From Deal Journal:...Lehman’s broker-deal subsidiaries would not be a part of the bankruptcy filing...bankruptcy lawyers say that customers are likely to receive their holdings back.Note we predicted that the authorities would lower collateral standards as a finesse for Lehman. This is a back-door bailout. Dow futures opened down 300 and S&P futures down 37, which would seem subdued ex the stealth provision of central bank support.
Moreover, changes to the bankruptcy code mean that counterparties to Lehman’s credit-default swaps can seize their collateral at any time, posing an enormous potential risk to the entire financial markets. Investment banks, hedge funds and other financial players labored throughout Sunday to offset their exposure to Lehman, moving their contracts to other firms.
Update 6:55 PM Reader Jim Bianco e-mailed this observation on the futures trading:It’s all about Merrill. They need to announce a deal with BAC before the open. If they do not, they plunge to $10 to $12 (from $17) on tomorrow’s open and no way does BAC pay $25 to $30. Then Merrill is at risk of blowing up and a crash becomes very possible.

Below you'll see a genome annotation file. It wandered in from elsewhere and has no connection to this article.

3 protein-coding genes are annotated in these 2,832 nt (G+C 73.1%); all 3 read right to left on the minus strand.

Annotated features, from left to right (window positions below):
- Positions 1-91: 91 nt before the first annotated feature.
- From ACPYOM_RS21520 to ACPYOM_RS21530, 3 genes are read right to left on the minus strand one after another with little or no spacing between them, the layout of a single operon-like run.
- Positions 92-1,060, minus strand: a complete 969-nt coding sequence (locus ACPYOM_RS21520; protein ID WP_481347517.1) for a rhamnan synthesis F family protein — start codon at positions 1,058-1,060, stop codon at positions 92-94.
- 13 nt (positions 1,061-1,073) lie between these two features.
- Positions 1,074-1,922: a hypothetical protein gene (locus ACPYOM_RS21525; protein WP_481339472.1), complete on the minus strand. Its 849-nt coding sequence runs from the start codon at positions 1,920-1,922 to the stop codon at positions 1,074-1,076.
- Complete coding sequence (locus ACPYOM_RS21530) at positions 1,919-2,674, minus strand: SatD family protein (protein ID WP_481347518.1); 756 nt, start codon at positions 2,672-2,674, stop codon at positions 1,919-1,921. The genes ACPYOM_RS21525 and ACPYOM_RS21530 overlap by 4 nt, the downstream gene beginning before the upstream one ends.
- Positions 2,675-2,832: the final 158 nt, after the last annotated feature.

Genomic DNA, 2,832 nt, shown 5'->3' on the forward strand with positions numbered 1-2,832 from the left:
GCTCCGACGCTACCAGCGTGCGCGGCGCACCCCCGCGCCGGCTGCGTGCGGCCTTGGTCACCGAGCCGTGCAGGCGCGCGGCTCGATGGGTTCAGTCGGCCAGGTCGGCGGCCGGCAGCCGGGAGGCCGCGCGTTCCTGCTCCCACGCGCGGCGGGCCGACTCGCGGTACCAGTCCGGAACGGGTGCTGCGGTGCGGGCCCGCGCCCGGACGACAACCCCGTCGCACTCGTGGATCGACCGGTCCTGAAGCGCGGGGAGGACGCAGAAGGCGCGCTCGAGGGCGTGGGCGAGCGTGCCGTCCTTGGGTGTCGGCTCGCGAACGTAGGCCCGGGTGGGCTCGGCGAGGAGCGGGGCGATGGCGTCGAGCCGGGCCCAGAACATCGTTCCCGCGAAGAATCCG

So this is the way it ends. Not with a bang but a whimper–Lehman Brothers looks headed into liquidation.
Apparently, you can put dozens of Wall Street’s finest into conference rooms at the Federal Reserve Bank of New York, but they can’t rewrite an immutable law of human nature: people act in their self-interest.And it is in everyone’s narrow interest–except for Lehman’s shareholders, debt holders and employees–to see Lehman in bankruptcy proceedings.
Over the weekend, it has become clear that Lehman is a zero sum game. Slice it and dice it. Ring fence asset manager Neuberger Berman. Put the commercial mortgages into a separate vehicle. But the $53 billion of illiquid assets that Lehman has on its books are still bad assets.
Early on the Treasury Department made it clear the U.S. taxpayer doesn’t want these assets. Barclays and the Bank of America don’t want them either. So the Treasury has tried without success to convince Lehman’s Wall Street brethren to take them on.
But why should they?
Imagine you are John Thain, CEO of Merrill Lynch. Unlike Dick Fuld, who has held tight, in July you sold collateralized debt obligations with a face value of $31 billion at 22 cents on the dollar. But you still are capital constrained....MORE